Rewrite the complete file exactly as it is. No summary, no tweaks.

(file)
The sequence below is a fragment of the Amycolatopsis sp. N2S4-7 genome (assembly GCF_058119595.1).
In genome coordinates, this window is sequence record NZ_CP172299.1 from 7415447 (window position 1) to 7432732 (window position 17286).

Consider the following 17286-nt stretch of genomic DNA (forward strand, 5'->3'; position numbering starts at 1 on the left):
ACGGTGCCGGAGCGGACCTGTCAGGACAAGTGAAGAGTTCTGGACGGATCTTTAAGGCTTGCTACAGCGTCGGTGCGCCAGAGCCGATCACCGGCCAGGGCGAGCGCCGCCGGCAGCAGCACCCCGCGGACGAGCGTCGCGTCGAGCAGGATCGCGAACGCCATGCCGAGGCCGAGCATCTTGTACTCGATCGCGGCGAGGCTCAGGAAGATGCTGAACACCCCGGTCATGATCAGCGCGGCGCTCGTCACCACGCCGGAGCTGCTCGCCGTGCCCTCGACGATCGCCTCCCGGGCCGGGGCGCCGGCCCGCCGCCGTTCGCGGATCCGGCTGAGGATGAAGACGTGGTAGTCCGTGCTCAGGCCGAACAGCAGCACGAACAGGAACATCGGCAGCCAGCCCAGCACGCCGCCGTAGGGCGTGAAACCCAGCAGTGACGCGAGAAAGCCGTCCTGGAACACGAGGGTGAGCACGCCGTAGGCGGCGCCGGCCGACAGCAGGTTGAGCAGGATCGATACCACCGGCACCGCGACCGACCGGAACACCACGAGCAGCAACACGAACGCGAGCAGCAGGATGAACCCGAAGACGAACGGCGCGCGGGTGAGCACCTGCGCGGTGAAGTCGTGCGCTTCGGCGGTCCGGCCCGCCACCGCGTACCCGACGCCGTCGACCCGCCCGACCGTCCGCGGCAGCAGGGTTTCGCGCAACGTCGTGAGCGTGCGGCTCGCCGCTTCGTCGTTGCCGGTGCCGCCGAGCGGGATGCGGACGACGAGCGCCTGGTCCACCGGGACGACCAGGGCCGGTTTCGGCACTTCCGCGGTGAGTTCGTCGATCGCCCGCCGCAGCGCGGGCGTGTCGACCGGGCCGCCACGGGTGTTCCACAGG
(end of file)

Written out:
The sequence below is a fragment of the Amycolatopsis sp. N2S4-7 genome (assembly GCF_058119595.1).
In genome coordinates, this window is sequence record NZ_CP172299.1 from 7415447 (window position 1) to 7432732 (window position 17286).

Consider the following 17286-nt stretch of genomic DNA (forward strand, 5'->3'; position numbering starts at 1 on the left):
ACGGTGCCGGAGCGGACCTGTCAGGACAAGTGAAGAGTTCTGGACGGATCTTTAAGGCTTGCTACAGCGTCGGTGCGCCAGAGCCGATCACCGGCCAGGGCGAGCGCCGCCGGCAGCAGCACCCCGCGGACGAGCGTCGCGTCGAGCAGGATCGCGAACGCCATGCCGAGGCCGAGCATCTTGTACTCGATCGCGGCGAGGCTCAGGAAGATGCTGAACACCCCGGTCATGATCAGCGCGGCGCTCGTCACCACGCCGGAGCTGCTCGCCGTGCCCTCGACGATCGCCTCCCGGGCCGGGGCGCCGGCCCGCCGCCGTTCGCGGATCCGGCTGAGGATGAAGACGTGGTAGTCCGTGCTCAGGCCGAACAGCAGCACGAACAGGAACATCGGCAGCCAGCCCAGCACGCCGCCGTAGGGCGTGAAACCCAGCAGTGACGCGAGAAAGCCGTCCTGGAACACGAGGGTGAGCACGCCGTAGGCGGCGCCGGCCGACAGCAGGTTGAGCAGGATCGATACCACCGGCACCGCGACCGACCGGAACACCACGAGCAGCAACACGAACGCGAGCAGCAGGATGAACCCGAAGACGAACGGCGCGCGGGTGAGCACCTGCGCGGTGAAGTCGTGCGCTTCGGCGGTCCGGCCCGCCACCGCGTACCCGACGCCGTCGACCCGCCCGACCGTCCGCGGCAGCAGGGTTTCGCGCAACGTCGTGAGCGTGCGGCTCGCCGCTTCGTCGTTGCCGGTGCCGCCGAGCGGGATGCGGACGACGAGCGCCTGGTCCACCGGGACGACCAGGGCCGGTTTCGGCACTTCCGCGGTGAGTTCGTCGATCGCCCGCCGCAGCGCGGGCGTGTCGACCGGGCCGCCACGGGTGTTCCACAGG